Many business people use PowerPoint religiously each week. Although millions of PowerPoint presentations are being prepared and delivered on a regular basis around the world, it often feels as though “PowerPoint land” is a lawless “wild west”. Presentation audiences – big and small – have endured heinous PowerPoint sins for years.
PowerPoint users need to be held to a higher standard so here are the Ten Commandments of PowerPoint Ninjutsu that I came up with:
1. You shall not put any other distracting tasks before your PowerPoint slides: Successful PowerPoint presentations frequently come down to effective planning and time management. If you allow other tasks or responsibilities to sidetrack your slide preparation, you may find yourself scrambling to throw together a PowerPoint presentation that is doomed to fail before it is even presented.
2. You shall not add any “orphan” images to your presentations: Many presentation experts are encouraging presenters to take a more visual approach with their PowerPoint slides. This advice should not be interpreted as needing to fill up the white space in your slides with random pictures and clip art. “Orphan” images are the meaningless images that don’t closely relate to the slide content and end up detracting from the key message of your slide.
3. You shall not use the name of PowerPoint in vain: It is easy and popular to blame the software for bad presentations or death-by-PowerPoint. However, that’s like blaming cars for bad driving. Unfortunately, PowerPoint is involved in many presentation “hit-and-runs” and ends up being guilty by association. Issue the reckless presenting ticket to the presentation driver, not the vehicle.
4. Remember the presentation template and keep it holy: Would you serve fine sushi on paper plates or napkins? Your presentation template should be professional looking and on par with you – the presenter – and your content. PowerPoint backgrounds should also never obstruct or interfere with your content. PowerPoint templates frequently can get in the way of great presentations if they are not designed or formatted properly.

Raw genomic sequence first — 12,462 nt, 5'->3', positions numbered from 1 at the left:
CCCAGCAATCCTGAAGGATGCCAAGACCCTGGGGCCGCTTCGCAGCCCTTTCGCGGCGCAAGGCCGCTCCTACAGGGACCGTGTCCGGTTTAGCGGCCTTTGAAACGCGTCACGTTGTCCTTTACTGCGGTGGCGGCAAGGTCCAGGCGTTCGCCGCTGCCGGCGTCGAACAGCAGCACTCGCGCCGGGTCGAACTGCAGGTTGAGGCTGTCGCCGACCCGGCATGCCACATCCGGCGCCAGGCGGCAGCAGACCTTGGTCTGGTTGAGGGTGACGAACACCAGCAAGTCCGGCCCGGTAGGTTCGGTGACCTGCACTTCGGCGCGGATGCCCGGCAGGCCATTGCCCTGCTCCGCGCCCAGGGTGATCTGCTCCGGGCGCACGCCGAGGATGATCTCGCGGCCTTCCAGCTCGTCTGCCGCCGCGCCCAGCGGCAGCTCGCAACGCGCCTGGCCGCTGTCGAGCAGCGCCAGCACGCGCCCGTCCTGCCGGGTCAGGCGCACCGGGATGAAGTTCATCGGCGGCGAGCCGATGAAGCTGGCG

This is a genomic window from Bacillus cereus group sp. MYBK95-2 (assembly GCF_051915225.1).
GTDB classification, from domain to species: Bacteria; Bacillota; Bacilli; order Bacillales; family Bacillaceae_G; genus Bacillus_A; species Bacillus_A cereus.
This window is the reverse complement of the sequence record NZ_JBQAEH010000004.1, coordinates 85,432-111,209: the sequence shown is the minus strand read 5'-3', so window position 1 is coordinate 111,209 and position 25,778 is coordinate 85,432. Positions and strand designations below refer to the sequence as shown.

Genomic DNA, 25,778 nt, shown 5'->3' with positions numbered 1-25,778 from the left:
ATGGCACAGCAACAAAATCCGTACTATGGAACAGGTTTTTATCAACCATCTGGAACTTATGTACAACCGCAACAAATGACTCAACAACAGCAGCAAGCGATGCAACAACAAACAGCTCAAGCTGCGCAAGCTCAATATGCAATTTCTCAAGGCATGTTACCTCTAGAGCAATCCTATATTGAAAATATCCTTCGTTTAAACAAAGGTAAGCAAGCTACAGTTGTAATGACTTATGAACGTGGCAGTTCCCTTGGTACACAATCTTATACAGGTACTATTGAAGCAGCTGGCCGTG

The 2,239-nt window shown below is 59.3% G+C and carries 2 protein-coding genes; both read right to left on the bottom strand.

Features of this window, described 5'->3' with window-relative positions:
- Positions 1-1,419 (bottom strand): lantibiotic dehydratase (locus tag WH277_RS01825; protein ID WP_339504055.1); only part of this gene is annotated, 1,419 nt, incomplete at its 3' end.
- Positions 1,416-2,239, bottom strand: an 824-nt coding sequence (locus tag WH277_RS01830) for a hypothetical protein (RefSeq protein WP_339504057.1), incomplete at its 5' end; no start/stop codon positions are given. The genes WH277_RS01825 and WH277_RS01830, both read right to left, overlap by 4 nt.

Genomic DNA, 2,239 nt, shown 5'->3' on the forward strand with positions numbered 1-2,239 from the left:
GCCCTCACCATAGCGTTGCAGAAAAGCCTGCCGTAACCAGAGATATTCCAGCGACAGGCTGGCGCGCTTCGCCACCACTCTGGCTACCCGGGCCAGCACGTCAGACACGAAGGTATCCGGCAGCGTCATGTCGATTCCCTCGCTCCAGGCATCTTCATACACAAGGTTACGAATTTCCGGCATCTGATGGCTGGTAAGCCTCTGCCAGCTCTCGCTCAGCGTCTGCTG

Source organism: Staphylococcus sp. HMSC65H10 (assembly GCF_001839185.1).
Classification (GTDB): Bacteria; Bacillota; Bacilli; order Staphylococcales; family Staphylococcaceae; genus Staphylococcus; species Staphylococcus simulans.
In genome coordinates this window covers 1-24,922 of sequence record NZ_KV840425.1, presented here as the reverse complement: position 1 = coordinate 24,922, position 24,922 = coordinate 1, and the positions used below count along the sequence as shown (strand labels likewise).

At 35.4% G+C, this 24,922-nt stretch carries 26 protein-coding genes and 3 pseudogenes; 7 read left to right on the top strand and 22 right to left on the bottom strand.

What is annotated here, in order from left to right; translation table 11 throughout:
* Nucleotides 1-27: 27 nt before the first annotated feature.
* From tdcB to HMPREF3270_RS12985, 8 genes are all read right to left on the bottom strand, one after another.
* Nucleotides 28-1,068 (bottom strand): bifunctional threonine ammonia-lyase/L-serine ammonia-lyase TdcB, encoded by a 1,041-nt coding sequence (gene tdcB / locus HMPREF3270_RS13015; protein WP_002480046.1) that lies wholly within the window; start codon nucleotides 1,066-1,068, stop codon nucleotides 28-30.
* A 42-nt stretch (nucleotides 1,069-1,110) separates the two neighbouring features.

5. Honor the principles of good design and readability: You don’t need a graphic design background to produce attractive, effective PowerPoint slides. You can lean on proven graphic design principles such as proximity, contrast, alignment, whitespace, consistency, etc. Be considerate of your audience’s eyesight by ensuring your font size is large enough to be ready comfortably by the last row of your meeting room. Larger font sizes (24+ pt) also force you to be more concise, which is a great side benefit.
6. You shall not kill your audience with PowerPoint: Too many audiences still suffer through bad PowerPoint presentations. Death-by-PowerPoint occurs far too often. A key problem is that too many presenters fail to put their audience’s needs first and instead lazily repeat the same all-too-familiar bad PowerPoint practices. Care about your message and strive to connect with your audience.
Also, remember the Golden Rule of PowerPoint: all PowerPoint “rules” are secondary to doing what’s right for your audience. Well-meaning advice from presentation experts can be misinterpreted as hard-and-fast rules for all situations — which can lead to more harm than good.
7. You shall not permit cheesy animations in your presentations: You’re probably not going to wow anyone with any PowerPoint animations. Most audiences have already seen or used the same animation effects. Using extreme animations for “wow factor” is cheesy. I also feel transitions are the cheese curds of PowerPoint. Use animations to more effectively communicate your message such as using them to stage your content.
8. You shall strive to incorporate stories into your PowerPoint slides: Slides are mostly forgotten, but stories can live forever. PowerPoint is a medium for modern storytelling. In Made to Stick, Chip and Dan Heath highlighted how stories drive action through simulation (knowledge about how to act) and inspiration (motivation to act). Incorporate stories and analogies into your slides to achieve the key presentation goal of driving action.
9. You shall not use unnecessary bullet points against your neighbor: Bulleted lists serve a purpose and can be very effective if they are edited down and not overused. With that being said, presenters should generally strive to take a more visual approach instead of just defaulting to slides packed with stream-of-consciousness bullet points. Look for ways to convert bulleted lists into more meaningful diagrams or speak to your points while showing a memorable image. If you need to use bullet points, keep them short and crisp.
10. You shall not covet your neighbor’s PowerPoint skills: Not everybody is blessed with nunchuck, computer hacking, or PowerPoint skills. Don’t hate your co-worker for his or her PowerPoint ninja abilities. Do something about improving your skills today by committing to read more PowerPoint Ninja blog posts and to purchase one or two presentation design books.